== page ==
Members of Winnipeg's newcomer and Indigenous communities came together in a circle Saturday afternoon as part of an effort to strengthen relationships between the two groups.
"We should be helping one another," said Danielle Morrison, who took part in the Building Bridges conference at Circle of Life Thunderbird House.
Morrison, who has the Anishinaabe name of Niiyobinaasiik, said newcomers and Indigenous people have many commonalities and should use them as a way to come together.
"The experiences of both groups are very similar in terms of colonization and the suffering and the trauma that we've all experienced," she said.
The University of Manitoba funded the two-day conference, which included performances by Indigenous and newcomer artists, as well as panel sessions.
Mandela Kuet was one of the panelists. He came to Canada almost 20 years ago from what is now South Sudan and lives in Winnipeg's North End. He said when he first arrived here, he had misconceptions of Canada's Indigenous peoples.
"The only perception that I had was from the media."
Kuet said living and going to school in the North End helped change that and break negative stereotypes.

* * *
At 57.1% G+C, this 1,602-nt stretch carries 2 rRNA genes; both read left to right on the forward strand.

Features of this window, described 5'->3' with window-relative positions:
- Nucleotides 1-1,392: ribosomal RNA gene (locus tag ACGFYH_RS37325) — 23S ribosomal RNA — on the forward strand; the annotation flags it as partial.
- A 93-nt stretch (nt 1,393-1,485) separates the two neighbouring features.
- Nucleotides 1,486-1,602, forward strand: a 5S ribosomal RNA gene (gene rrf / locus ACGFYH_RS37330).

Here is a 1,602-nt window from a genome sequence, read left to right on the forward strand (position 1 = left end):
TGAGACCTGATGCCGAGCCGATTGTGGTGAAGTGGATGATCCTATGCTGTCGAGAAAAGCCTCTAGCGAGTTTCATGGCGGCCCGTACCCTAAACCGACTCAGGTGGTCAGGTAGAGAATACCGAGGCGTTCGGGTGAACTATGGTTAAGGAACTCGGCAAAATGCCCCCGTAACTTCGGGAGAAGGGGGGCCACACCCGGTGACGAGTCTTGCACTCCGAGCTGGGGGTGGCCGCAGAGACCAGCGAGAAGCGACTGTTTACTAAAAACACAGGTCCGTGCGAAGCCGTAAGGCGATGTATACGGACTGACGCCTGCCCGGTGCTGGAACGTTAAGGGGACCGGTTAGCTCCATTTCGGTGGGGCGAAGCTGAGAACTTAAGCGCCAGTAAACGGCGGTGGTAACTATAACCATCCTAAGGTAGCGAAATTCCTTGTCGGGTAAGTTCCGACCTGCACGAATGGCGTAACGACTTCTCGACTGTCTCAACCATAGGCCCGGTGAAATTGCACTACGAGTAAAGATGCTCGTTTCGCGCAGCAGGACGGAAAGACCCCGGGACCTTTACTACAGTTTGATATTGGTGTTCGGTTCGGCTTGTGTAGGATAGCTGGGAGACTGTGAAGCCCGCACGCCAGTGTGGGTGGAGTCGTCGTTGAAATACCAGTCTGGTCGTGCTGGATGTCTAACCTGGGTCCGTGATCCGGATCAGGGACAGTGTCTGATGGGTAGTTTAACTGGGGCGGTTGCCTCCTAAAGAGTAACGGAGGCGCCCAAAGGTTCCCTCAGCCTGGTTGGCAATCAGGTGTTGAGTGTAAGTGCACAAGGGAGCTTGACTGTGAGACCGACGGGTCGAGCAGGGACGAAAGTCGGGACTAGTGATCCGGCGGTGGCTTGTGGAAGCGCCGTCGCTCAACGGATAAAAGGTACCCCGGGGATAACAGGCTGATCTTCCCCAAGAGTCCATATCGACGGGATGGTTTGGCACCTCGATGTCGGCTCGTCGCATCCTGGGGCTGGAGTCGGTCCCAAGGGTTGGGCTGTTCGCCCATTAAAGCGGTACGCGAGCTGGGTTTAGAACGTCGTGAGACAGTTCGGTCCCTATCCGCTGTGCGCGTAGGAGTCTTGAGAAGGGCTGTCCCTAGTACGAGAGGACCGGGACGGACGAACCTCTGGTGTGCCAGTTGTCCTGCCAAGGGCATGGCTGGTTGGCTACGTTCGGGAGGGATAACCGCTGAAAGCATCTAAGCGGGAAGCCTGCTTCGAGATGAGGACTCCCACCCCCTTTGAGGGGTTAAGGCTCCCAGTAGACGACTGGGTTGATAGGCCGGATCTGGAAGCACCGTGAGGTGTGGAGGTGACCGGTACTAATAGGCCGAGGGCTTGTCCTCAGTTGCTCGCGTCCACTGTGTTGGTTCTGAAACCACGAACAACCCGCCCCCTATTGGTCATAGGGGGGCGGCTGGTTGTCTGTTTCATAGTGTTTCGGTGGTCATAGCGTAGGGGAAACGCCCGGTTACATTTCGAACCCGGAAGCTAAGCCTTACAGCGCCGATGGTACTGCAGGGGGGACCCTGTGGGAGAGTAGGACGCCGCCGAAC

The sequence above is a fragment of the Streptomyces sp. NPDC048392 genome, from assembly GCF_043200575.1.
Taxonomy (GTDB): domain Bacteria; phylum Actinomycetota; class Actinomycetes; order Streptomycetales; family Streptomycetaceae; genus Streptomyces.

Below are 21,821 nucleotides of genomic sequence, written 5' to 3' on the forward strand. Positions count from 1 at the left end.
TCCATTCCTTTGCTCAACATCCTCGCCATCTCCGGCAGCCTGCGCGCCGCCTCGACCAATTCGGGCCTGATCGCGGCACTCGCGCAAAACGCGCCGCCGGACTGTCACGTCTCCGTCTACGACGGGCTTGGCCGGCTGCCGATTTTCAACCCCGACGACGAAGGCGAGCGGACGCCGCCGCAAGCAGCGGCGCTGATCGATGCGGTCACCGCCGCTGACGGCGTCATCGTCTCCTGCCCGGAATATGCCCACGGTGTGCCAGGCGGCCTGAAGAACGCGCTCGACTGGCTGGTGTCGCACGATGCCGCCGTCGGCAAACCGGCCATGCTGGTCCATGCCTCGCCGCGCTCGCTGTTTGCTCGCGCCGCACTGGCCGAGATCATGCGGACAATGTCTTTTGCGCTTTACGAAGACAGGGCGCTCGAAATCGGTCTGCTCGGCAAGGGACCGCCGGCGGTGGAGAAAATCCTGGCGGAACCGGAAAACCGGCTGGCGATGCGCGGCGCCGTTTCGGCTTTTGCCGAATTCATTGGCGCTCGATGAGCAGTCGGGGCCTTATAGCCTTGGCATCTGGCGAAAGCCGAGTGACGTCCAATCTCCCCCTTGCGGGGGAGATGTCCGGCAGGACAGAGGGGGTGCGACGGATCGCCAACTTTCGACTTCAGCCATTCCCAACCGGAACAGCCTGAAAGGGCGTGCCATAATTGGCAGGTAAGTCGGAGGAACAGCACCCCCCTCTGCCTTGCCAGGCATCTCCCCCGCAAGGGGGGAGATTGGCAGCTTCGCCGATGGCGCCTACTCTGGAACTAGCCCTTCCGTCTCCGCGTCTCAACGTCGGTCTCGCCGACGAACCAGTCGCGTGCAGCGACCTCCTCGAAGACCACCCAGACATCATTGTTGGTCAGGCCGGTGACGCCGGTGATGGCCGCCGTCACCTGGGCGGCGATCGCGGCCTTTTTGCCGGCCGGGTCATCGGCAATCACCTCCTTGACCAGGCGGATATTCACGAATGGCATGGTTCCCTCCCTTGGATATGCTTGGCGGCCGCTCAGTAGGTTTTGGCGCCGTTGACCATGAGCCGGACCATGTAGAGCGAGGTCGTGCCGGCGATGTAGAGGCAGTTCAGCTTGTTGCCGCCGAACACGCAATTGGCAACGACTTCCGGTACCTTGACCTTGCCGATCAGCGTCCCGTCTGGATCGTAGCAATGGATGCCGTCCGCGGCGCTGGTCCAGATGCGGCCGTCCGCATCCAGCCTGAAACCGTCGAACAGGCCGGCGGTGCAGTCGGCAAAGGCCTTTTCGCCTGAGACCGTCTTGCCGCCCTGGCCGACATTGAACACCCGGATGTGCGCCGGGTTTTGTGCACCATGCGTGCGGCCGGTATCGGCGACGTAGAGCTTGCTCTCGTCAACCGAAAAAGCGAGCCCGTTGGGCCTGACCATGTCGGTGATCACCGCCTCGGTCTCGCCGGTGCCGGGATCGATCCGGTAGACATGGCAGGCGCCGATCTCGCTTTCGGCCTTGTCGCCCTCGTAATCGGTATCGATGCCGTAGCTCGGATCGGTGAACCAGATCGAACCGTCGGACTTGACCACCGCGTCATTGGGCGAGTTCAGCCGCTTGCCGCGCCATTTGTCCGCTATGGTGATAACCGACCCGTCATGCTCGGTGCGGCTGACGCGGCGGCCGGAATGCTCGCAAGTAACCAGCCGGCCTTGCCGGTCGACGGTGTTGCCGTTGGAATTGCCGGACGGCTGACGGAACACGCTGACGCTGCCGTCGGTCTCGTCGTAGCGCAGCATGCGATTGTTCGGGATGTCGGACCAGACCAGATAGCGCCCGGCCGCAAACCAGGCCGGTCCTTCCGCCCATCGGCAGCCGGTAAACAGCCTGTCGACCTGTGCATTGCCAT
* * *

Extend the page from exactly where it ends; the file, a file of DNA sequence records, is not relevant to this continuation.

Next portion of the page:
The issue of Indigenous and newcomer groups competing for limited social resources was part of the motivation for the conference, said Shereen Denetto, who co-organized it.
"We see it play out in our neighbourhood," she said, referring to the Immigrant and Refugee Community Organization of Manitoba, which is based in the heart of the inner city.
She added one of the goals of the conference was to build bridges between the communities so there can be safer inner-city neighbourhoods.
Part of that involves educating newcomers about Canada's Indigenous population, she said.
"They have little or no understanding of Indigenous peoples, their history, the history of Canada and colonization, so all they have are a bunch of stereotypes."
For Morrison, educating Indigenous communities about newcomers and asylum seekers coming into Manitoba is just as important.
"What I end up seeing on my social media from members of my own Indigenous community is that there's frustration over why we're not helping our own people first."
She said she feels it's important to break down those misconceptions, which was a goal at the conference.
Denetto said about 100 people came out to Building Bridges, which wrapped up Saturday afternoon.